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Should Alexa Diagnose Alzheimer’s?: A Health Policy and Bioethics Consortium

February 11 @ 12:30 pm - 2:00 pm

Event Description

Technology is now part of our lives in ways that were not possible only 10-20 years ago. Smart devices, like watches, phones, and speakers, can gather vast amounts of information about their users, often without the user’s knowledge or consent. As technology continues to improve, many of these devices may also be leveraged to serve diagnostic functions. Technologies such as Amazon’s Alexa and Google’s Assistant can ambiently and continually monitor a variety of information about an individual’s location, voice, and movement. As this technology merges with wearables, such as the Apple Watch or FitBit, it may become possible to diagnose a wide range of diseases, including Alzhiemer’s. But should it?

To help answer that question, Dr. Barbara Evans and Dr. Jason Karlawish will discuss the medical, legal, and ethical implications of using such technology to diagnose diseases, such as Alzhiemer’s.


  • Introduction: Carmel Shachar, Executive Director, Petrie-Flom Center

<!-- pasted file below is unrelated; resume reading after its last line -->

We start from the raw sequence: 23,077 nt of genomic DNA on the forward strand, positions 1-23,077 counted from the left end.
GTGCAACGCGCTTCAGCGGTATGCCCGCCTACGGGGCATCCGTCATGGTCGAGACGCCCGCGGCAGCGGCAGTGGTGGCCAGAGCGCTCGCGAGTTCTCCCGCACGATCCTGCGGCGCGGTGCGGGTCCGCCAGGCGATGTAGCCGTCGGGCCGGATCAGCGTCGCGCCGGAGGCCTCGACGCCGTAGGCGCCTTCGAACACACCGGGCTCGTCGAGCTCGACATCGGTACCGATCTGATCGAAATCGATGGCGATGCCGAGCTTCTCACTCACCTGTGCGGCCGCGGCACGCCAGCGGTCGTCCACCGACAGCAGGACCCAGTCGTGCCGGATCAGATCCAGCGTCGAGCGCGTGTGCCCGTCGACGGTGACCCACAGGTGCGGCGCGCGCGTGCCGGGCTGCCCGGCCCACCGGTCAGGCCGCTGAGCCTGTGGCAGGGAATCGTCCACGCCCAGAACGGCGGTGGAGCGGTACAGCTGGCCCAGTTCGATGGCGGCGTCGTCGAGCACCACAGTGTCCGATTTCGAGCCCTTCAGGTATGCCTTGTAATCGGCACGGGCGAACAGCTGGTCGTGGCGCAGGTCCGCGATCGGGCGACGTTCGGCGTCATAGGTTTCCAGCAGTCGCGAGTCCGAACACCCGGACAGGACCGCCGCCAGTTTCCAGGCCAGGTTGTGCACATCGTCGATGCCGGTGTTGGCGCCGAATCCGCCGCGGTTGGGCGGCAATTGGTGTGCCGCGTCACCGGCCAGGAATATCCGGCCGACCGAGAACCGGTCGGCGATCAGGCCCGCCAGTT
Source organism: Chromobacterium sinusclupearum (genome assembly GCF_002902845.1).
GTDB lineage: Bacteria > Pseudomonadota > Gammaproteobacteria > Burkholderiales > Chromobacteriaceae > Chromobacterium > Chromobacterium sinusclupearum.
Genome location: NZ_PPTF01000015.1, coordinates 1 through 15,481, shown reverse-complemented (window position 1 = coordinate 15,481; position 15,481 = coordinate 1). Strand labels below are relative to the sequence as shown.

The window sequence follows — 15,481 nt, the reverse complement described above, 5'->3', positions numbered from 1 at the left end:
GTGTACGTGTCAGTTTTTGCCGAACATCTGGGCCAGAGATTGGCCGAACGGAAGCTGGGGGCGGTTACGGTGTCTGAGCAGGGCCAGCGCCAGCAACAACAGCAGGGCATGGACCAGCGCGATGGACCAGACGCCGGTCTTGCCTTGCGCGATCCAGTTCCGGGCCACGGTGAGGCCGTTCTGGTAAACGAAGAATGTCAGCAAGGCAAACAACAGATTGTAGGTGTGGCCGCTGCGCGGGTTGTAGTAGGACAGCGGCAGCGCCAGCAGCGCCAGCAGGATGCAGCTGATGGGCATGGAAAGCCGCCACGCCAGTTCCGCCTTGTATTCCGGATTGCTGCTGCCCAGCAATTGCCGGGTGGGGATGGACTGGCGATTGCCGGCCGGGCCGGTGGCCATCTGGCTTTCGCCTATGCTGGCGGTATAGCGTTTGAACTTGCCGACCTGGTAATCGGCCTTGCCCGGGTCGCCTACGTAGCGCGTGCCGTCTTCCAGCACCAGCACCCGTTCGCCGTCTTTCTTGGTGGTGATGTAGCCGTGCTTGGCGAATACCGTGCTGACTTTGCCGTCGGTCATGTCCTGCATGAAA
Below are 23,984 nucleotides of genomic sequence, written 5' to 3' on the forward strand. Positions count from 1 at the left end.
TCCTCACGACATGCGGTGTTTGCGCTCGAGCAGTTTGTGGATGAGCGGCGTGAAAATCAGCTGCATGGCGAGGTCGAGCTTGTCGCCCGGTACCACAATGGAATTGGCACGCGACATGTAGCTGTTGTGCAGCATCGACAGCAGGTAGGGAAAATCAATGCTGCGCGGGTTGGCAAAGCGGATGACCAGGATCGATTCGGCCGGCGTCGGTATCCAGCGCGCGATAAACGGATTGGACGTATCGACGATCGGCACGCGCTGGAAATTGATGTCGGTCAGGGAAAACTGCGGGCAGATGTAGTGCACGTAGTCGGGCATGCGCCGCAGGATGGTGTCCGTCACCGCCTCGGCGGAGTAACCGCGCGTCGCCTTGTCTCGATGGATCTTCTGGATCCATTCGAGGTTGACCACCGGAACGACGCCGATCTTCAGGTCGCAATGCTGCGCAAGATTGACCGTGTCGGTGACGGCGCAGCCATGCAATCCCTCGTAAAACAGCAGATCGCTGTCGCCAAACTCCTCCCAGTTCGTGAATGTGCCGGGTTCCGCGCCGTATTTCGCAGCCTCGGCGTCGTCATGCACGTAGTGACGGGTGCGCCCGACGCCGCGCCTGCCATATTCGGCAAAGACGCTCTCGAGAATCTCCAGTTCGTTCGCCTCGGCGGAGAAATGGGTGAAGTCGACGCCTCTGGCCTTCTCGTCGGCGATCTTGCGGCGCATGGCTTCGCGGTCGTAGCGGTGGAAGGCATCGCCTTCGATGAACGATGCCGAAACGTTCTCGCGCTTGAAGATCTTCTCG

• Barbara Evans, Professor of Law and Stephen C. O’Connell Chair, Fredric G. Levin College of Law and  Professor of Engineering, Herbert Wertheim College of Engineering, University of Florida
  • Jason KarlawishProfessor of Medicine, Perelman School of Medicine at the University of Pennsylvania
  • Moderator: David A. SimonResearch Fellow, Digital Home Health, Petrie-Flom Center

The Health Policy and Bioethics Consortia is a monthly series that convenes two international experts from different fields or vantage points to discuss how biomedical innovation and health care delivery are affected by various ethical norms, laws, and regulations. 

They are organized by the Harvard Medical School Center for Bioethics and the Program on Regulation, Therapeutics, and Law (PORTAL) at Brigham and Women’s Hospital, in collaboration with the Petrie-Flom Center for Health Law Policy, Biotechnology, and Bioethics at Harvard Law School. Support provided by the Oswald DeN. Cammann Fund at Harvard University.